Text blasts to blame for spam messages

Smartphone in the hand

The National Privacy Commission said the wave of targeted smishing messages received by most citizens today, containing the subscriber’s name, are not coming from data aggregators but done via phone to phones or more commonly known as text blasts.

During a public webinar on Wednesday, NPC deputy commissioner Leandro Angelo Aguirre said based on their initial probe, aggregators are unlikely to be the source of the text messages being received by mobile phone owners in the past months.

A data aggregator is an organization that collects data from one or more sources, provides some value-added processing, and repackages the result in a usable form. Sometimes, the data comes directly to the client through a sales or licensing agreement, although frequently data aggregators will act as an agent to enhance the clients’ data.

“The NPC, through its Complaints and Investigation Division, has observed from the smishing reports it received, that the smishing messages appear to have been sent using specific mobile numbers registered to certain texting services. As confirmed with the telecommunications companies, smishing messages which are sent using mobile numbers are possible through a phone-to-phone transmission,” according to Aguirre.

He said such transmission is usually coursed through a telecommunication company’s regular network and does not pass-through data aggregators.

“Contrary to a P2P transmission, data aggregators use an application-to-phone transmission. The messages received through this transmission will not appear to have come from specific mobile numbers, instead, they will come from a sender that has SMS ID (i.e., bank names, organization names, etc.) which identifies the data aggregator, or the brand or business name using the data aggregator’s services,” Aguirre explained.

Hunting perpetrators

Despite this, Aguirre said the NPC has been continuously investigating potential sources and root causes of targeted smishing messages such as patterns in the use of name formats that prospectively match the names of data subjects registered with popular payment applications, mobile wallets, and messaging applications.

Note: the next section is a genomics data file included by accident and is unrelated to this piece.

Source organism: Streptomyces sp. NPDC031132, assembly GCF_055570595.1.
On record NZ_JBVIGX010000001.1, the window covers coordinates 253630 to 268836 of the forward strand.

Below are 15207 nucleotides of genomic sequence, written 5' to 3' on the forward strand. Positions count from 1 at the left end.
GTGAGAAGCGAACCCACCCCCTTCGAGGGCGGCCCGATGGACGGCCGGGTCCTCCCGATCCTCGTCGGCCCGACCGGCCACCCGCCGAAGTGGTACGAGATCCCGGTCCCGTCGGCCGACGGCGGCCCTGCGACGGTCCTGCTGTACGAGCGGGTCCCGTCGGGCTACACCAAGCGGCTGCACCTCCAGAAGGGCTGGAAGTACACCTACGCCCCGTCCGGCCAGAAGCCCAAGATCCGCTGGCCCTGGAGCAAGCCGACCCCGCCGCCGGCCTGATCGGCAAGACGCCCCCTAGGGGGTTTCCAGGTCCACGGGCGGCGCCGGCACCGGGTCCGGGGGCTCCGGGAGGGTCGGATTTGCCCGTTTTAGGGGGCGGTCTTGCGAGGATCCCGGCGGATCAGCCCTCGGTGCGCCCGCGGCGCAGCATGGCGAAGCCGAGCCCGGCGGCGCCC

He maintained the NPC is working closely with telecommunications companies in formulating countermeasures against the recent wave of targeted smishing messages.

“As a concrete course of action, telecommunication companies have blocked identified mobile numbers that sent smishing messages and are continuously blocking messages with malicious URL links associated with smishing,” he said.

Moreover, he said the NPC will pursue its investigation to its full extent and within the bounds of its mandate to protect the fundamental human right to privacy.

“Through relevant issuances, the Commission will be compelling entities involved to take firm action in addressing the possible privacy risk brought about by targeted smishing messages. The NPC further reminds the public to remain vigilant. They are encouraged to report incidents of targeted smishing through the NPC email, [email protected], or through its social media pages,” according to Aguirre.

Telecom giants PLDT-Smart and Globe earlier said they are escalating their efforts to curb text scams.

Globe, in a statement on Tuesday, said they already spent $20 million or roughly P1.1 billion to boost its competencies in detecting and blocking scam and spam messages from international and domestic sources, including app-to-person and person-to-person SMS.

It has already blocked about 784 million scam and spam messages, deactivated 14,058 scam-linked SIMs, and blacklisted 8,973 others, according to Globe.

Meanwhile, PLDT-Smart said in a separate statement that its parent telco PLDT invested nearly P3 billion last year to safeguard the public against emerging cyber threats and vulnerabilities and jammed roughly 11 billion attempts to open links associated with spam messages from January to August 2022.

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